Gov. Brian Kemp Scheduled to Deliver Georgia 2021 State of the State Address Thursday

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ATLANTA, Georgia- Georgia Gov. Brian Kemp is scheduled to deliver the 2021 State of the State address at 11 a.m. Eastern Standard Time today at the Georgia House of Representatives.

This, according to a press release that Kemp’s staff emailed Wednesday.

Georgia residents may watch Kemp deliver the address live on Georgia Public Broadcasting at gpb.org, the press release said.

The Georgia Star News asked Kemp’s communications staff Wednesday if they could preview what Kemp plans to discuss as he speaks Thursday. Kemp’s staff did not respond before Wednesday’s stated deadline.

Kemp, on his Facebook page Tuesday, said he has prioritized reforming Georgia’s voting system.

“As I have said many times before, adding Photo ID requirements to absentee ballots is another way to ensure secure and fair elections in Georgia,” Kemp wrote.

“I look forward to partnering with state legislators on election reform during the 2021 Legislative Session.”

As for the COVID-19 pandemic, the governor tweeted this week about vaccinating people.

“Last week, the four vaccination sites in the metro-Atlanta area completed over 9,500 vaccinations,” Kemp wrote.

Kemp said in a press release last week that the State of Georgia’s net tax collections in December totaled $2.40 billion, for an increase of $171.4 million, or 7.7 percent, compared to December 2019 when net tax collections totaled almost $2.23 billion. Year-to-date, net tax revenue collections, Kemp said, totaled $12.57 billion, for an increase of $722.5 million, or 6.1 percent, compared to Fiscal Year 2020.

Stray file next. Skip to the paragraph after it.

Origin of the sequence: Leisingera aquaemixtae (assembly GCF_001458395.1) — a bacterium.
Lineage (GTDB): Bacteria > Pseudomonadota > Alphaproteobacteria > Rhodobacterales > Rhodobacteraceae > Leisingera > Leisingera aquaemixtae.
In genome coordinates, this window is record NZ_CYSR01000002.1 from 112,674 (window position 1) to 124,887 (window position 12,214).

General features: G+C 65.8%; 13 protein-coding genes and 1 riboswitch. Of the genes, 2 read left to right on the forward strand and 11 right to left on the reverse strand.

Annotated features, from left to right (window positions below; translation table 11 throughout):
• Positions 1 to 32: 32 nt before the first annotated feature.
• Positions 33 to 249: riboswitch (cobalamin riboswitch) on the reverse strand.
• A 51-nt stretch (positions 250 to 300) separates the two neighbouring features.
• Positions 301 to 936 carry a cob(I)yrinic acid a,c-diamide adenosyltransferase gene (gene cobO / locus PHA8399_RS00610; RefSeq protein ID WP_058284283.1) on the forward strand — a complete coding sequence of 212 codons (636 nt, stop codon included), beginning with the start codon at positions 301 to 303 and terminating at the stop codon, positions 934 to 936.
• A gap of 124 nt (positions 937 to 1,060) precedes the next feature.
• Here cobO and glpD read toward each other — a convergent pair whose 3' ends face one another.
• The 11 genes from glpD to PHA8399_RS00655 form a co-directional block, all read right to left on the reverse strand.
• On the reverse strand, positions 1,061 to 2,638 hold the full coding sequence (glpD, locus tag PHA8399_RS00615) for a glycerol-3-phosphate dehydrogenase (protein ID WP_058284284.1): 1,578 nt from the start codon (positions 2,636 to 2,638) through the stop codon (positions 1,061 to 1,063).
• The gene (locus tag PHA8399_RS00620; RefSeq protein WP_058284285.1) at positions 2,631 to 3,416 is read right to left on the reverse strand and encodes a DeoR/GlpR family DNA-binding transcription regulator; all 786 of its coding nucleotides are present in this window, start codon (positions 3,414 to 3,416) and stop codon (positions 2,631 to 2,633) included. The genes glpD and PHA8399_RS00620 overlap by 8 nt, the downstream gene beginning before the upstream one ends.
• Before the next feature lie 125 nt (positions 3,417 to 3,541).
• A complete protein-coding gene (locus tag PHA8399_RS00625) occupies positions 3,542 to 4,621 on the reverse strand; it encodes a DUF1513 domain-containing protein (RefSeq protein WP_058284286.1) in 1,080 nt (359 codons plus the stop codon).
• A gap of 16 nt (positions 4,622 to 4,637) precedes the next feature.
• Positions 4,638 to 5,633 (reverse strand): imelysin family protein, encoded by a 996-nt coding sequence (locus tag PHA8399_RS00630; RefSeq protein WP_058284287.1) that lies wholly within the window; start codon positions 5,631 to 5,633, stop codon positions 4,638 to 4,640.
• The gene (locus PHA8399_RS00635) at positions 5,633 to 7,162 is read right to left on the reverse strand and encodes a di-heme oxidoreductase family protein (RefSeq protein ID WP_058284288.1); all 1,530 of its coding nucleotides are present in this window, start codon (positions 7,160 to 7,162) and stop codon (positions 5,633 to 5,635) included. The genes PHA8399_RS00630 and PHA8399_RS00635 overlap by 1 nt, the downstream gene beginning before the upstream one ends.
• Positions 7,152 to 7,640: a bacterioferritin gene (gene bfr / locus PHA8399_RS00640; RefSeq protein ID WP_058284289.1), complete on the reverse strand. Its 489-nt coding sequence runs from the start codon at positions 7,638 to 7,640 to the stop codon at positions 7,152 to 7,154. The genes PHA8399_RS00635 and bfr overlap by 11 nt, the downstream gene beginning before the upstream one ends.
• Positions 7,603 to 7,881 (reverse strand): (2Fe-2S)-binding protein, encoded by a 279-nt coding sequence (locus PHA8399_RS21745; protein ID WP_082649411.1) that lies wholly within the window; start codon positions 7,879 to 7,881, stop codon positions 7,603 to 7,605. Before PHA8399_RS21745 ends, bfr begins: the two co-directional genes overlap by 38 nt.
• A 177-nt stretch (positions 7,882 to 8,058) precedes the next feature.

A sThe Georgia Star News reported in November, state legislators pushed Kemp to call a special legislative session before the January U.S. Senate runoff elections. Democrats Raphael Warnock and Jon Ossoff defeated incumbent U.S. Sen. Kelly Loeffler (R-GA) and incumbent U.S. Sen. David Perdue, respectively.

The special session did not happen.

Had such a special session occurred then state legislators would likely have addressed the appointed presidential electors and the implementation of laws limiting voter fraud in the general election runoff.

As reported in December, Kemp would not use his authority to change the date of the state’s two U.S. Senate elections from January 5 to February 1 of this year. Moving back the date might have given members of the Georgia General Assembly additional time to coordinate and develop ways to prevent potential election fraud.

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Chris Butler is an investigative journalist at The Tennessee Star. Follow Chris on Facebook. Email tips to [email protected]
Photo “Brian Kemp” by Brian Kemp. Background Photo “Georgia Capitol” by DXR. CC BY-SA 4.0.

 

 

 

 

 

 

 

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